On February 19, the 18th meeting of the Small and Medium Enterprise Development Council chaired by RA Deputy Prime Minister Tigran Avinyan took place. The latter was also attended by Helen Fays, Chargé d’Affaires of the United Kingdom in Armenia, and Dimitri Gvindadze, Head of the European Bank for Reconstruction and Development (EBRD) Yerevan Resident Office. In his welcoming speech, Deputy Prime Minister Tigran Avinyan noted.
“Dear Colleagues, I welcome you to the 18th session of the Small and Medium Enterprise Development Council. Before starting the work, I would like to address a number of issues related to the development of the sector. 2020 became a year of multiple crises for Armenia, considering the coronavirus of the beginning of the year, the war unleashed by Azerbaijan against Artsakh in the fall. All this had a disruptive effect on the economy and socio-economic life. We ended the economic year with an economic decline of about 7.5%, which can not have no social consequences.
Last year made more visible the deep-seated problems that have accumulated and generally characterize our country’s economic system. In particular, մրց insufficient level of competitiveness և technological development, hence low ability to withstand force majeure նվազ less flexibility to adapt to situations. These problems are more pronounced in small and medium enterprises.
In addition to redefining this reality, it raises the need to rethink economic policy in line with existing challenges. In this context, industrialization, technological modernization, and gaining a competitive position in international value chains must be at the core of increasing the competitiveness of small and medium-sized enterprises.
Undoubtedly, all those present are already aware that within the framework of the implementation of the roadmap points published by the Prime Minister, on February 4, the Government approved the “Economic Response Plan and Action Plan”, the core of which is to stimulate economic activity in the next six months. and providing conditions. Although the program has an agenda to be implemented in the short term, all the actions and measures included in it should also contribute to the recovery and sustainable development of the economy in the medium term. The program includes regular consultations with the private sector, through which we will try to identify problems and find solutions. “We can consider that this session marks the beginning of those consultations. In conclusion, I would also like to welcome and thank our international partners for attending today’s session.”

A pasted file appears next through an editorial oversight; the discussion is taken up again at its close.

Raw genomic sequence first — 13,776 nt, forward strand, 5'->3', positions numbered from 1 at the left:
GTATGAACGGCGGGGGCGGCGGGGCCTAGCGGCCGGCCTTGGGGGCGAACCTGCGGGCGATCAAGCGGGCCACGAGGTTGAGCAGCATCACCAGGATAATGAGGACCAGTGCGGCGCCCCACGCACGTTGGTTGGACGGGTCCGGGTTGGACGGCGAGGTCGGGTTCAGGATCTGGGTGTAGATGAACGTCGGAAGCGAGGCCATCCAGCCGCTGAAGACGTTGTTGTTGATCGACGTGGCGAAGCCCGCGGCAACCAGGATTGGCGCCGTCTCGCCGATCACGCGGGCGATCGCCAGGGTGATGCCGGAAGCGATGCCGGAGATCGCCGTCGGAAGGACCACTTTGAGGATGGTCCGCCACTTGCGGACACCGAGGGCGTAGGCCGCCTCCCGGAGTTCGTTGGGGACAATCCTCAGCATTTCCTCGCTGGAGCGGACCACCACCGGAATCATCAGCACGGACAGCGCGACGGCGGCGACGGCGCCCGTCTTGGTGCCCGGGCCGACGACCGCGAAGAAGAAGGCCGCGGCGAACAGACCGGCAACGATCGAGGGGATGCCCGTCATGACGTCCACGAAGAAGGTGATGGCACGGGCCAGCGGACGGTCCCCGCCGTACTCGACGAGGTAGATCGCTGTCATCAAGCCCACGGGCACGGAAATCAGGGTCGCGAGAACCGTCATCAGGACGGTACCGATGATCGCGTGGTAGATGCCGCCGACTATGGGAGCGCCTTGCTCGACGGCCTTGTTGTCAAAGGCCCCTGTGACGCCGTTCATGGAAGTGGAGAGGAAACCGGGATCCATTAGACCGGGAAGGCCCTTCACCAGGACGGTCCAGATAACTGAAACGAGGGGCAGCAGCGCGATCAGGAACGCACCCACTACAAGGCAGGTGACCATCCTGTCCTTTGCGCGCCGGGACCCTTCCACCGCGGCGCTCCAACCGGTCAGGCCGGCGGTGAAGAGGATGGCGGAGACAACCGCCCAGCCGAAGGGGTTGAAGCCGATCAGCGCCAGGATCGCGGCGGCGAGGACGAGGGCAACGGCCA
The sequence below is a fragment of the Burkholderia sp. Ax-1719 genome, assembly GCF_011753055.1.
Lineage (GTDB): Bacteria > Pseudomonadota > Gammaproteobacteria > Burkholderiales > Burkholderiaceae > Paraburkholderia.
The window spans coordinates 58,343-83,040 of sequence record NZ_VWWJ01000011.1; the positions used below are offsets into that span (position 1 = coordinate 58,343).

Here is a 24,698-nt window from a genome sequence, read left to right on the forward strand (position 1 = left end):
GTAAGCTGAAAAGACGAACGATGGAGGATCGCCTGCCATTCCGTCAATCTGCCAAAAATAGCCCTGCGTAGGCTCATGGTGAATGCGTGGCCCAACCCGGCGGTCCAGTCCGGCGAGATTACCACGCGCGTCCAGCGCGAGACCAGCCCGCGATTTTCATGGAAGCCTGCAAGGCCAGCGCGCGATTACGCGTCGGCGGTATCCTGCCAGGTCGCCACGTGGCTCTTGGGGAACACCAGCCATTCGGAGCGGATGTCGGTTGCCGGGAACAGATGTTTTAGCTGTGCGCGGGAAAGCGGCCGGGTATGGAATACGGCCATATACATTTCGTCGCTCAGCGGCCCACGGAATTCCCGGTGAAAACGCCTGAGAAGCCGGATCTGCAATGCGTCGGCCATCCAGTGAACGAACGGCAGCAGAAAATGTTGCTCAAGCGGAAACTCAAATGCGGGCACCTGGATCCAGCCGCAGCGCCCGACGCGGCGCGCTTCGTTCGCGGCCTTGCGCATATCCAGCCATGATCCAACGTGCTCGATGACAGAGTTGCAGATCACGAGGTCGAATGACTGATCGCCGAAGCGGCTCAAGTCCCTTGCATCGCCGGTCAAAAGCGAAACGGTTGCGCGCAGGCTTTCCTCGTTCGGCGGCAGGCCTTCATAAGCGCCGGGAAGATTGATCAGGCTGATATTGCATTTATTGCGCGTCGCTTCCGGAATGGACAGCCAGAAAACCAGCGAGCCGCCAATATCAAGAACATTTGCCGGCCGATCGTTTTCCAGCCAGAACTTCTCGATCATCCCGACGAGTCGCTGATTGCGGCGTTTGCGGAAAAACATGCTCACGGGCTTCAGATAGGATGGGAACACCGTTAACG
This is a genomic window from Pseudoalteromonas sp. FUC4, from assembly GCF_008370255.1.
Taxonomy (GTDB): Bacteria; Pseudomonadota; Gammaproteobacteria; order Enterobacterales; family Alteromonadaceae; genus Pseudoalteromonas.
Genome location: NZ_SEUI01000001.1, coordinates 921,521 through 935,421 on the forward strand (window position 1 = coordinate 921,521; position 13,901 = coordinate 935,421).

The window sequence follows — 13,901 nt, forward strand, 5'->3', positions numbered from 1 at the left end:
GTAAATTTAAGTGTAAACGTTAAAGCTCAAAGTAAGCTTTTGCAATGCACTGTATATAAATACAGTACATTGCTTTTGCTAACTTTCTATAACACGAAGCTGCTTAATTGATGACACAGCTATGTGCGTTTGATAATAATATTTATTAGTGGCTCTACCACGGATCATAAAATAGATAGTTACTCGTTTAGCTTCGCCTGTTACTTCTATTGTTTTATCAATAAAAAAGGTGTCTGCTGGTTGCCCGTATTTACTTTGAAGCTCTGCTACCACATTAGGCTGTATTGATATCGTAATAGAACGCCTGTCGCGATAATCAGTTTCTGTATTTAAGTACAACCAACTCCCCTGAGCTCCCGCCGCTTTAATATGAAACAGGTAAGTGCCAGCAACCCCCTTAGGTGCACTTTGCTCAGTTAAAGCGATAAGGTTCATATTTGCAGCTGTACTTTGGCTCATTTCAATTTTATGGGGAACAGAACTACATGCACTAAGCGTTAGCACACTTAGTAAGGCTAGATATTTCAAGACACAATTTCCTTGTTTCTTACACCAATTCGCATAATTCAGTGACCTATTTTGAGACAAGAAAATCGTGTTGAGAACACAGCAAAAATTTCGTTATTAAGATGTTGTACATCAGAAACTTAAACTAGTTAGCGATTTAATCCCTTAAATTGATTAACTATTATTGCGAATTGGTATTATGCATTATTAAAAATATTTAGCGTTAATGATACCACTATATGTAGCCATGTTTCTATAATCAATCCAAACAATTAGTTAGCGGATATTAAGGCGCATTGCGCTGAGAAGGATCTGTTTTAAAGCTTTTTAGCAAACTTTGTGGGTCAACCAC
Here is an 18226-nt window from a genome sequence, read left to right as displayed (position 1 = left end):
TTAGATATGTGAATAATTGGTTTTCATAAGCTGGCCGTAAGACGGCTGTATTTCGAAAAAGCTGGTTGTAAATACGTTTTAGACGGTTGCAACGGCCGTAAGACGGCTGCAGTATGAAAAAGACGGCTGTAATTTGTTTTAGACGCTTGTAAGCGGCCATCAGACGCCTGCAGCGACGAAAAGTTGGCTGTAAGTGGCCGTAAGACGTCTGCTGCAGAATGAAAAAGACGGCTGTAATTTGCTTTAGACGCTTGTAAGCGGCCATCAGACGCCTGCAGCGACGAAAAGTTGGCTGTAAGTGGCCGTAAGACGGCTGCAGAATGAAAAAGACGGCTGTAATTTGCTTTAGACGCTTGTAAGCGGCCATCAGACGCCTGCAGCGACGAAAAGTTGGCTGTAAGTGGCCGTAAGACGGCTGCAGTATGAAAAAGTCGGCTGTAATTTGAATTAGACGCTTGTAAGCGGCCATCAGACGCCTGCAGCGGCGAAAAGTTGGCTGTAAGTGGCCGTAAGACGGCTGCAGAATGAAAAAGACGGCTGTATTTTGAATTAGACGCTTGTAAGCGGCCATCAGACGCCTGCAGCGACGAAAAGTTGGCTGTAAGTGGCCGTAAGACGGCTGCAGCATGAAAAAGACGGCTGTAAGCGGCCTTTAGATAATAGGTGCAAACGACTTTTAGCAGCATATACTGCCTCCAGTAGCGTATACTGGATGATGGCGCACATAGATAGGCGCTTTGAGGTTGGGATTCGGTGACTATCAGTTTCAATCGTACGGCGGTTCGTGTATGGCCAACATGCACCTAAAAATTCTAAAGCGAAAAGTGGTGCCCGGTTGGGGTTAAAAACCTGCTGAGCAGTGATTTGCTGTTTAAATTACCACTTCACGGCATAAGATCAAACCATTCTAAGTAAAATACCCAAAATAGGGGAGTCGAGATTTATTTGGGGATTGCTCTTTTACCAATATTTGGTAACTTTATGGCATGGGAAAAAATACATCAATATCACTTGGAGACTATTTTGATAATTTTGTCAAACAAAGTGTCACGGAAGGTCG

Helen Fayze, Chargé d’Affaires of the United Kingdom in Armenia, welcomed the participants, expressing the UK’s commitment to continue to support measures that promote economic development. She stressed the need to introduce and use tools that will most effectively overcome the problems caused by last year.
Dimitri Gvindadze, Head of the EBRD Yerevan Office, referring to the EBRD mission, presented the dynamics of the Bank’s operations in Armenia. According to it, last year the volume of EBRD operations in Armenia was a record 160 million euros, about 93% of which were operations in the private sector. He noted that the EBRD is very interested in supporting the private-state economic dialogue, which in turn should contribute to the development of private enterprise.
Both honorable attendees pointed out the role of the Business Support Offic in mediating this PPD platform for Armenian businessess.
During the sitting, the problems existing in public procurement, the possibilities and prospects of their solution were discussed. Issues related to large retail chains, including supplies, sales of local products, etc. were discussed. The issues existing in the labeling process, the issues of raising the prices of “Haypost” delivery service became the subject of discussion. The issue of expanding financial access instruments by banks was also on the agenda.